The first Latin words to find their way into the English language owe their adoption to the early contact between the Romans and the Germanic tribes on the continent. Several hundred Latin words found in the various Germanic dialects at an early date—some in one dialect only, others in several—testify to the extensive intercourse between the two peoples. The number of Germans living within the empire by the fourth century is estimated at several million. The adopted words naturally indicate the new conceptions which the Teutons acquired from this contact with a higher civilization.

Next to agriculture the chief occupation of the Germans in the empire was war, and this experience is reflected in words like camp (battle), segn (banner), pîl (pointed stick, javelin), weall (wall), pytt (pit), straet (road, street), mîl (mile), and miltestre (courtesan). More numerous are the words connected with trade. The Teutons traded amber, furs, slaves, and probably certain raw materials for the products of Roman handicrafts, articles of utility, luxury, and adornment. The words cêap (bargain; cf. Eng., cheap, chapman) and mangian (to trade) with its derivatives mangere (monger), mangung (trade, commerce), and mangung-hûs (shop) are fundamental, while pund (pound), mydd (bushel), seam (burden, loan), and mynet (coin) are terms likely to be employed. From the last word Old English formed the words mynetian (to mint or coin) and mynetere (money-changer).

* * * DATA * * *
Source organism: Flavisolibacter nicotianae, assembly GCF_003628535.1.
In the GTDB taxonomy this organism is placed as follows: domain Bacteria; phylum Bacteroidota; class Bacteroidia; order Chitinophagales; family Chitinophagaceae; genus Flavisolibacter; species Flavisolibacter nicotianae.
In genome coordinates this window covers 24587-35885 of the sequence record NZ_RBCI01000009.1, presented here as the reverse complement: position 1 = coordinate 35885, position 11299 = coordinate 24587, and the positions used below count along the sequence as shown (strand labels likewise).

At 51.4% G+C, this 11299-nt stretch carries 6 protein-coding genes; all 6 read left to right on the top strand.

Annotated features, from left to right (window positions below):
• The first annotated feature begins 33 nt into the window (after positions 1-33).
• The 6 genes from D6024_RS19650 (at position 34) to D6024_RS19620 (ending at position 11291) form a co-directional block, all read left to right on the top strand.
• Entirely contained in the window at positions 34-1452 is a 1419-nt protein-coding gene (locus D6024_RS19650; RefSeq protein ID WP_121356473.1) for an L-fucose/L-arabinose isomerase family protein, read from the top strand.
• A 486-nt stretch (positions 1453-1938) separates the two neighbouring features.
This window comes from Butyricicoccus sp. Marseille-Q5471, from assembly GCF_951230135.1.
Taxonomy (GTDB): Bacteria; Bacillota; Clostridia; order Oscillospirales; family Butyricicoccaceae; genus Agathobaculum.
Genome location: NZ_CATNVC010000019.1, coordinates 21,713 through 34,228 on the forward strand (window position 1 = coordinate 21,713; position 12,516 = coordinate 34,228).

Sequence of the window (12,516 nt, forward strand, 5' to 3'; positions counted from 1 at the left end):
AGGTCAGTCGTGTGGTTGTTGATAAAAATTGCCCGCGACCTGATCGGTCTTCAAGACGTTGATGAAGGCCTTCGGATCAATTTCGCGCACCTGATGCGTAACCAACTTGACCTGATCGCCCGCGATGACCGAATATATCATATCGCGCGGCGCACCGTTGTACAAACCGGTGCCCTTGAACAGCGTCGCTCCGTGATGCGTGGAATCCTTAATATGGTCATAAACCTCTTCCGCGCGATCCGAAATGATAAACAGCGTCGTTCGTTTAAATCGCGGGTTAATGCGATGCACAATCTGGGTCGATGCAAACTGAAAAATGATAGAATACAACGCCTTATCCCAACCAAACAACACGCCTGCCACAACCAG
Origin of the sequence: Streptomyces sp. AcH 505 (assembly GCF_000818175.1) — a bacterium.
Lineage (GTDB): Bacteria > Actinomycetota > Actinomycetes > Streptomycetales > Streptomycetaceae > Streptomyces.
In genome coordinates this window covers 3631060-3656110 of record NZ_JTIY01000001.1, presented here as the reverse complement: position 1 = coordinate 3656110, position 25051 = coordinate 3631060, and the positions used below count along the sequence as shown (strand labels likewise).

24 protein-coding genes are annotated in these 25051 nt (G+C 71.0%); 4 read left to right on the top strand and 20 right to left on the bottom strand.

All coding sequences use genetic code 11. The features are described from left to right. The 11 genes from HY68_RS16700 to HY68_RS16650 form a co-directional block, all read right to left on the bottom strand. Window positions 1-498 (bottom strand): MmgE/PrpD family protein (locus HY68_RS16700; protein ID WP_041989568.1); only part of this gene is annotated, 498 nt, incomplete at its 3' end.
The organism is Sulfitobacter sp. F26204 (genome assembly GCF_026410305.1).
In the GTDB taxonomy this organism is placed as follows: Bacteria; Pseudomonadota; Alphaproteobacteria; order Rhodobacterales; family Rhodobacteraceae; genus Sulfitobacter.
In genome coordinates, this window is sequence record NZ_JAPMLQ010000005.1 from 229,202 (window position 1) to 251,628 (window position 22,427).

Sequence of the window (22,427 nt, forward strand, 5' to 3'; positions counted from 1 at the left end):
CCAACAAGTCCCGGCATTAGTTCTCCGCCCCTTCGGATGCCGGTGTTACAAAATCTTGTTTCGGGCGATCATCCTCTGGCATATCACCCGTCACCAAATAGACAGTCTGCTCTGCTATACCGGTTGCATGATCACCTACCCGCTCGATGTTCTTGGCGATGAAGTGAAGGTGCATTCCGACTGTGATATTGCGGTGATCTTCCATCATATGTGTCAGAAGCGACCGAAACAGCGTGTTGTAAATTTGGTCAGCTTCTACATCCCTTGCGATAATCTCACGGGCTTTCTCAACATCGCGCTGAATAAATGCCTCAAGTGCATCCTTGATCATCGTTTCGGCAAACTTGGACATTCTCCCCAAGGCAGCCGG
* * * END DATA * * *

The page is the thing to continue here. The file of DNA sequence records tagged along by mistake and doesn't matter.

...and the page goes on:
One of the most important branches of Roman commerce with the Teutons was the wine trade: hence such words in English as wîn (wine), must (new wine), eced (vinegar), and flasce(flask, bottle). To this period are probably to be attributed the words cylle (L. culleus, leather bottle), cyrfette (L. curcurbita, gourd), and sester (jar, pitcher). A number of the new words relate to domestic life and designate household articles, clothing, etc.: cytel (kettle; L. catillus, catlnus), mese (table), scamol (L. scamellum, bench, stool; cf. modern shambles), teped (carpet, curtain; L. tapêtum), pyle (L. pulvînus, pillow), pilece (L. pellicia, robe of skin), and sigel (brooch, necklace; L. sigillum). In general, if we are surprised at the number of words acquired from the Romans at so early a date by the Germanic tribes that came to England, we can see nevertheless that the words were such as they would be likely to borrow and such as reflect in a very reasonable way the relations that existed between the two peoples.